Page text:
“I believe it’s one of the toughest jobs in state government.” Jacobson, he added, “moved quickly, was very decisive as a manager and the morale in the field offices is now very good.”
After graduating from the prestigious Wharton School of business at the University of Pennsylvania, Jacobson worked for PepsiCo in Chicago.
“My background was much more in management than it ever got portrayed,” she says, “and a lot of the skills that I had from my time at PepsiCo and again at the Tourism Department were important for running a large, diverse and troubled agency like CYFD.”
And diverse it is. The department has 34 offices and facilities around the state and about 2,200 employees working in one of four divisions: Protective Services, Behavioral Health, Juvenile Justice and Early Childhood Services.
Jacobson readily shares some of the improvements each of those divisions enjoyed during her tenure.
In Protective Services, the number of foster homes increased by 24 percent, the number of field workers increased by 30 percent and the vacancy rate of field workers fell from 24 percent to 12 percent.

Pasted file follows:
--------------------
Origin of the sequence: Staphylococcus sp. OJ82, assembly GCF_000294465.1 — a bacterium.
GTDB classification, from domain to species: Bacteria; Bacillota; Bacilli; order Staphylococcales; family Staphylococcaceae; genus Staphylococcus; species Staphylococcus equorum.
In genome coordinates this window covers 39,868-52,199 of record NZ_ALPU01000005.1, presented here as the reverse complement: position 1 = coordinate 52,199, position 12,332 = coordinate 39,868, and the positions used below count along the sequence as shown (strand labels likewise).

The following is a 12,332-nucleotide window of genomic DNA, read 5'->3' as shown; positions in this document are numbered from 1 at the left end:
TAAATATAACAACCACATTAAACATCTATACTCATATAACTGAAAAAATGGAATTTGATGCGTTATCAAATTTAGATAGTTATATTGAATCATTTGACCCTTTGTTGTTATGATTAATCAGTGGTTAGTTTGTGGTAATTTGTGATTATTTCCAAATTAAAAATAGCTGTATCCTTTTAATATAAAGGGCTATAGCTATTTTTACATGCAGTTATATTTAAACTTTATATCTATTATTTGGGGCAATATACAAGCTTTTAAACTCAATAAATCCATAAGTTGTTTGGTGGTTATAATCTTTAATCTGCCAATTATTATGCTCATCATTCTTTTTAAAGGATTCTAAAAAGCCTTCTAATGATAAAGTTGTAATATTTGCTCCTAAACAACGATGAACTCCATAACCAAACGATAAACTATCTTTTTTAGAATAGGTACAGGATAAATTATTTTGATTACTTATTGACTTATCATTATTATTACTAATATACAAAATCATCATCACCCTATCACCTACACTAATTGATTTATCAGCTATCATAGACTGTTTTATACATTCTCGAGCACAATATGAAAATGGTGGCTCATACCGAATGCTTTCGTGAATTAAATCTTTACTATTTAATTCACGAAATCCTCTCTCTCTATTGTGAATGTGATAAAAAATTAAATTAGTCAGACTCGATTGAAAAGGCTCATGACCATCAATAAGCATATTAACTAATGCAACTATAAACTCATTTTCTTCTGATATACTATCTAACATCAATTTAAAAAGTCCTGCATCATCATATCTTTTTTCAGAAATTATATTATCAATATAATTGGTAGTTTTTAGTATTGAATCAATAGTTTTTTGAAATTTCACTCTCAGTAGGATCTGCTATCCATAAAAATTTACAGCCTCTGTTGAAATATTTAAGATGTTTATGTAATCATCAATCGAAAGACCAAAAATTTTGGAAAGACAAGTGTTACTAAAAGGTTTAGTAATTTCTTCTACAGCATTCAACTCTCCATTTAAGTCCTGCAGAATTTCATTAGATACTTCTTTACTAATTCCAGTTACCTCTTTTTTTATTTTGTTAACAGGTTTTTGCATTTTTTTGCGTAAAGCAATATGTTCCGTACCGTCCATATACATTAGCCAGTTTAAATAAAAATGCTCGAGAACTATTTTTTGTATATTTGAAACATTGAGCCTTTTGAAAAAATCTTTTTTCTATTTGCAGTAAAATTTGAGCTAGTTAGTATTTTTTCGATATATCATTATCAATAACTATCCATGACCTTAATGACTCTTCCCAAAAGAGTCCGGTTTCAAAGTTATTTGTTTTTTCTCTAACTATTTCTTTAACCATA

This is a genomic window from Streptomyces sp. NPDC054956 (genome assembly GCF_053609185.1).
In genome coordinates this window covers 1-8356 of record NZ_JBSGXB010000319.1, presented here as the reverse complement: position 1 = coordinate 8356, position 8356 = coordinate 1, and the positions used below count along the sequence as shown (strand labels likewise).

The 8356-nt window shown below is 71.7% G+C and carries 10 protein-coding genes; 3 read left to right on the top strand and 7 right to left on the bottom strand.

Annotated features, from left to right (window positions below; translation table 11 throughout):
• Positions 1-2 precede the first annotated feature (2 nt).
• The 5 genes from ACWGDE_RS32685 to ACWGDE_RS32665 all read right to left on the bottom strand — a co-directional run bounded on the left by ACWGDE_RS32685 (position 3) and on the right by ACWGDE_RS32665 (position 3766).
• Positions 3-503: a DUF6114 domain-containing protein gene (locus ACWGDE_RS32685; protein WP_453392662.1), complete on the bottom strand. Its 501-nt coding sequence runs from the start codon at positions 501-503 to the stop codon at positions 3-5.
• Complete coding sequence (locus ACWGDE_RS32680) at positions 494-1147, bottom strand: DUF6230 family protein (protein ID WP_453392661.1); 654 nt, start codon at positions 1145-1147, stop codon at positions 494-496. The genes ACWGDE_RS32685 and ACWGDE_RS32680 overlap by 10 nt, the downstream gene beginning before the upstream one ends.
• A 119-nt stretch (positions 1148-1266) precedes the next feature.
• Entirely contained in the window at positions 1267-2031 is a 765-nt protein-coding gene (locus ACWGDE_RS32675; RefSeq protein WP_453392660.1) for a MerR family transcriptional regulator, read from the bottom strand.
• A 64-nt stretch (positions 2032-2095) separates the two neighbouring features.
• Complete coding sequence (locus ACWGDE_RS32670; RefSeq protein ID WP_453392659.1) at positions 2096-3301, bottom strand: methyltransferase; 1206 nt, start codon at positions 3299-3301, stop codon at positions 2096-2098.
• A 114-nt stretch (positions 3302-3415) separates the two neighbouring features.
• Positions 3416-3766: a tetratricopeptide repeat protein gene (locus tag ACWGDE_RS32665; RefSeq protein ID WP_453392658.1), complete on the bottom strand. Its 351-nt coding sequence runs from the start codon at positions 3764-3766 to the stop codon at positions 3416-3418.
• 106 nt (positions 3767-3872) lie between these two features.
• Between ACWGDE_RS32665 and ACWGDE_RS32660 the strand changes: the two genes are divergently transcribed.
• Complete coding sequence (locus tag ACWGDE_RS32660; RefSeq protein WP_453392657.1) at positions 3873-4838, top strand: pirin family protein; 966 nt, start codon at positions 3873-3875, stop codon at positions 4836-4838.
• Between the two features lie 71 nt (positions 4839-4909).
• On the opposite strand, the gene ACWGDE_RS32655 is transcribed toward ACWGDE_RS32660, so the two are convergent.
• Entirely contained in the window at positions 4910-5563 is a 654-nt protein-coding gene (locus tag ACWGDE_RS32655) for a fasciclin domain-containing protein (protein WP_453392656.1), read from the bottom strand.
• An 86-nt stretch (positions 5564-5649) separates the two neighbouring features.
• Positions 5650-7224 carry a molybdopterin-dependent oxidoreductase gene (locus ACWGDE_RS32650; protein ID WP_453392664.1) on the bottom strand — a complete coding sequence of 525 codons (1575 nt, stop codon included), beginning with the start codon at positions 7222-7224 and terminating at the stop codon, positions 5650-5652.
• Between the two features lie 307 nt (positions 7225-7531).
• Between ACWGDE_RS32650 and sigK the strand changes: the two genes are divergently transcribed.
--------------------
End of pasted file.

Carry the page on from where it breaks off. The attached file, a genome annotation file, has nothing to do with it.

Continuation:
CYFD rolled out its Law Enforcement Portal and trained more than 400 officers, who now have access to information about previous CYFD referrals and contacts with children and families. It also added 24 community behavioral health clinicians to improve placement and treatment options for Protective Services youths.
In Juvenile Justice, the number of kids getting their GEDs or diplomas rose from 15.6 percent to 47.2 percent, and vocational education programs have been introduced in the newly opened Vocational Education Building on the YDDC campus.
In Early Childhood Services, participation in child care assistance increased by 4,500 a month, funding for pre-K increased by 55 percent, and funding for home visiting rose by 79 percent.
In Behavioral Health Services, the number of mental health teams was doubled.
Overall, under Jacobson’s tenure CYFD’s budget increased by $79 million, to more than $500 million.